The psychological impact of COVID‑19 quarantine on children, and the role of parental support and physical environment design

buir.contributor.authorAljunaidy, Mais M.
buir.contributor.authorAdi, Mohamad Nadim
dc.citation.issueNumber2en_US
dc.citation.volumeNumber1en_US
dc.contributor.authorAljunaidy, Mais M.
dc.contributor.authorAdi, Mohamad Nadim
dc.date.accessioned2022-04-29T08:07:51Z
dc.date.available2022-04-29T08:07:51Z
dc.date.issued2021-09-28
dc.departmentDepartment of Interior Architecture and Environmental Designen_US
dc.departmentDepartment of Philosophyen_US
dc.description.abstractCoronavirus disease 2019 is a contagious infection that caused a global lockdown and affected children who needed to stay home. There is a lack of knowledge about the role of parental stress and physical environment design on children’s mental wellbeing in quarantine. We hypothesis that COVID-19 quarantine affected child mental health, and that paternal stress or support, and child physical environment including household space, colors, sunlight exposure, and natural views, impacted child mental wellbeing in the quarantine. To assess the effect of quarantine on a child’s mental health, an online survey was administered globally through scientific organizations and social media. Those over 18 years old, and guardians of children were asked to participate in the survey. The survey was filled by 114 guardians from 31 countries. Descriptive statistics were used to summarize the data. Most participants experienced stress in the quarantine and reported child anxiety symptoms including focus reduction, sleeping difficulties, and appetite changes. Family fun activities and encouraging words, were mostly successful in reducing child anxiety. Reporting anxiety symptoms in children were more common in parents who had mental hardships compared to those who did not experience mental problems or had an improved mental status. Physical environment assessment showed that households with bright walls associated with fewer reports of child mental problems compared to households with neutral wall colors, and that most guardians thought that their children’s living space was not sufficient to play and study. Architects can provide evidence-based recommendations for customers to support children’s mental health.en_US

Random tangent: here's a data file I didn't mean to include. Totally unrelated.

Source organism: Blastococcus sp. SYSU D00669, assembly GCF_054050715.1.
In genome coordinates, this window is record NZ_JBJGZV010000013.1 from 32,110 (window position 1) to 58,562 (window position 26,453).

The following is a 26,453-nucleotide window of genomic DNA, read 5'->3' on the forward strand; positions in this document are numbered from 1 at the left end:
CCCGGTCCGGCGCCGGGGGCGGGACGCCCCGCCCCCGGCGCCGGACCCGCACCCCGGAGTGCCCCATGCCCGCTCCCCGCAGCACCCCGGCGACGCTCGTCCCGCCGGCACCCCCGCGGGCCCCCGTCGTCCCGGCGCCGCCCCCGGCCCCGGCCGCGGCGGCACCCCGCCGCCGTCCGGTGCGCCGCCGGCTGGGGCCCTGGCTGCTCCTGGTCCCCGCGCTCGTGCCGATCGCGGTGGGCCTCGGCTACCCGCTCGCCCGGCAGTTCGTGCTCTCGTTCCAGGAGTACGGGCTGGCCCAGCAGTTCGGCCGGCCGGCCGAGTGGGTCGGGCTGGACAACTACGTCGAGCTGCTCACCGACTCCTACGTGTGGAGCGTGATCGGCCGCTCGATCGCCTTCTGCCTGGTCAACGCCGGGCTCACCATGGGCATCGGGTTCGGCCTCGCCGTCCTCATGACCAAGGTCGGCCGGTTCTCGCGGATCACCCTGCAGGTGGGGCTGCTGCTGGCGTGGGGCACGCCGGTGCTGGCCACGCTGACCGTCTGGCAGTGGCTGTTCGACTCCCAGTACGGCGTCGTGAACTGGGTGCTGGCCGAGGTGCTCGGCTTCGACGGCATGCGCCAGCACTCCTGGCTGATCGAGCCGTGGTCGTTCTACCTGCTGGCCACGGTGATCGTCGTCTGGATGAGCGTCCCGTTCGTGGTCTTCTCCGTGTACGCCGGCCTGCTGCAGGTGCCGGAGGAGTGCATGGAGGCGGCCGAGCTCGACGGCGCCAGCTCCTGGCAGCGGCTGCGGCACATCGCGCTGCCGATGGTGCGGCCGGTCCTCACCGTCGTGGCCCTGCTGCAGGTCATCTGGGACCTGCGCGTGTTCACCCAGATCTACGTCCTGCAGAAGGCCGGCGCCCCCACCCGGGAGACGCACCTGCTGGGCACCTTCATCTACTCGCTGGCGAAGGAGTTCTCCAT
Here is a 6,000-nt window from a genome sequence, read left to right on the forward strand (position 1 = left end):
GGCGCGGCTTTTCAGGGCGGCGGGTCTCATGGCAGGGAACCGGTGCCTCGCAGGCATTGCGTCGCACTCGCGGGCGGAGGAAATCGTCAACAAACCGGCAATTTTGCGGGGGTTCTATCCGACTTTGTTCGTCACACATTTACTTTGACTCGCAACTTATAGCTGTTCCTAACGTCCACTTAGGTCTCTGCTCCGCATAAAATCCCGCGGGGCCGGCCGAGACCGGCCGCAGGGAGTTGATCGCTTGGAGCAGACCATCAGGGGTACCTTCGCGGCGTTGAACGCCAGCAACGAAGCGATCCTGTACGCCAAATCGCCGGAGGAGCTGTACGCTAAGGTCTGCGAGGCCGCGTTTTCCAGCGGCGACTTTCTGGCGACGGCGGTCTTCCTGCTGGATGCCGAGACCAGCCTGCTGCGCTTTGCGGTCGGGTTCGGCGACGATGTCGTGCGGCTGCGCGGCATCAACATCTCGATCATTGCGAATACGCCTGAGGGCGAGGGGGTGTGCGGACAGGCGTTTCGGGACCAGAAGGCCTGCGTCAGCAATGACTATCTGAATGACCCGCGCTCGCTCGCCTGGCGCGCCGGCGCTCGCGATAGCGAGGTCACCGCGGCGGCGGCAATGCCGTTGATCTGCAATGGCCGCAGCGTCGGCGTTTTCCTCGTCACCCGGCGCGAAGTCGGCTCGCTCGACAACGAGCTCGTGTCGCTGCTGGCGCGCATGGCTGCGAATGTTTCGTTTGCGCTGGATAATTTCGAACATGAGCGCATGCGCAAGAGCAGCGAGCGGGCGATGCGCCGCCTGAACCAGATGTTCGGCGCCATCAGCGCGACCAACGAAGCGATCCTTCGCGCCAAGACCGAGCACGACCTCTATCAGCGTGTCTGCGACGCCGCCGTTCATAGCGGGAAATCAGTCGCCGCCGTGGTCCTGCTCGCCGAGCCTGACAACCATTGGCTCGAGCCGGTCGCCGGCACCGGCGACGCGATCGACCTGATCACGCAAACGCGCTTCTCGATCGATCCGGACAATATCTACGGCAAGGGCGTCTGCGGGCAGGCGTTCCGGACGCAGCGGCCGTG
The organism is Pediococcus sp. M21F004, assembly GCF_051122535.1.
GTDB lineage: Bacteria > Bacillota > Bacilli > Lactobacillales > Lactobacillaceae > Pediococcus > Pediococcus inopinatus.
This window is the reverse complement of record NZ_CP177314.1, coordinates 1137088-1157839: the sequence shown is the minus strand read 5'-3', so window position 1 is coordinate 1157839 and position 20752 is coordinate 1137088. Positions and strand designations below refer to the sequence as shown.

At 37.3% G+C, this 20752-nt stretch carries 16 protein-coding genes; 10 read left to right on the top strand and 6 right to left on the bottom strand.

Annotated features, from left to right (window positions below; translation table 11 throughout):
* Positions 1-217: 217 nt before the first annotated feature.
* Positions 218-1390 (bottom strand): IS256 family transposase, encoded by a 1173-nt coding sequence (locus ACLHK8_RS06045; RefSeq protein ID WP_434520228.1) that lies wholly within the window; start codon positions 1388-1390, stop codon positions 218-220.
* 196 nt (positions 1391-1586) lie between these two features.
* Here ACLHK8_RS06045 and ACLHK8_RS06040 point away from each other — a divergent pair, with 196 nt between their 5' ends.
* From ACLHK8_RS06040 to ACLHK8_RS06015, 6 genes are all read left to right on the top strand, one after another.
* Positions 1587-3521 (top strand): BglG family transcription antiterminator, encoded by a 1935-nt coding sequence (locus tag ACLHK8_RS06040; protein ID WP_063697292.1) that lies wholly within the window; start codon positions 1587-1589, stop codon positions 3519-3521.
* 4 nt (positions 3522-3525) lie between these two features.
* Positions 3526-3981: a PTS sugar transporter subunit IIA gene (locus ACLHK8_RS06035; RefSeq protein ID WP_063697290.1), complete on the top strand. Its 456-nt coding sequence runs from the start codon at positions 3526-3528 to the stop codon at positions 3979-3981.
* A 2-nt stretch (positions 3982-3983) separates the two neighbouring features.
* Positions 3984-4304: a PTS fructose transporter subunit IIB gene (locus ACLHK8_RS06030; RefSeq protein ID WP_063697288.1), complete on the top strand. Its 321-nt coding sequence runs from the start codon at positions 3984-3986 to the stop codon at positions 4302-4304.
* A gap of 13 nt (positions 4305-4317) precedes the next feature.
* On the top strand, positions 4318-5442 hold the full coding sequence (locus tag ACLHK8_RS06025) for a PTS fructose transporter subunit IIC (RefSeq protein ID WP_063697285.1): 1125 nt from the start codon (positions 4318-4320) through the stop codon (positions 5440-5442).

dc.identifier.doi10.1007/s44202-021-00002-6en_US
dc.identifier.issn2731-4537
dc.identifier.urihttp://hdl.handle.net/11693/78184
dc.language.isoEnglishen_US
dc.publisherSpringer International Publishing AGen_US
dc.relation.isversionofhttps://dx.doi.org/10.1007/s44202-021-00002-6en_US
dc.source.titleDiscov Psycholen_US
dc.subjectCOVID-19en_US
dc.subjectEnvironmental designen_US
dc.subjectChildren’s mental healthen_US
dc.subjectChild anxietyen_US
dc.subjectParental stress and supporten_US
dc.titleThe psychological impact of COVID‑19 quarantine on children, and the role of parental support and physical environment designen_US
dc.typeArticleen_US
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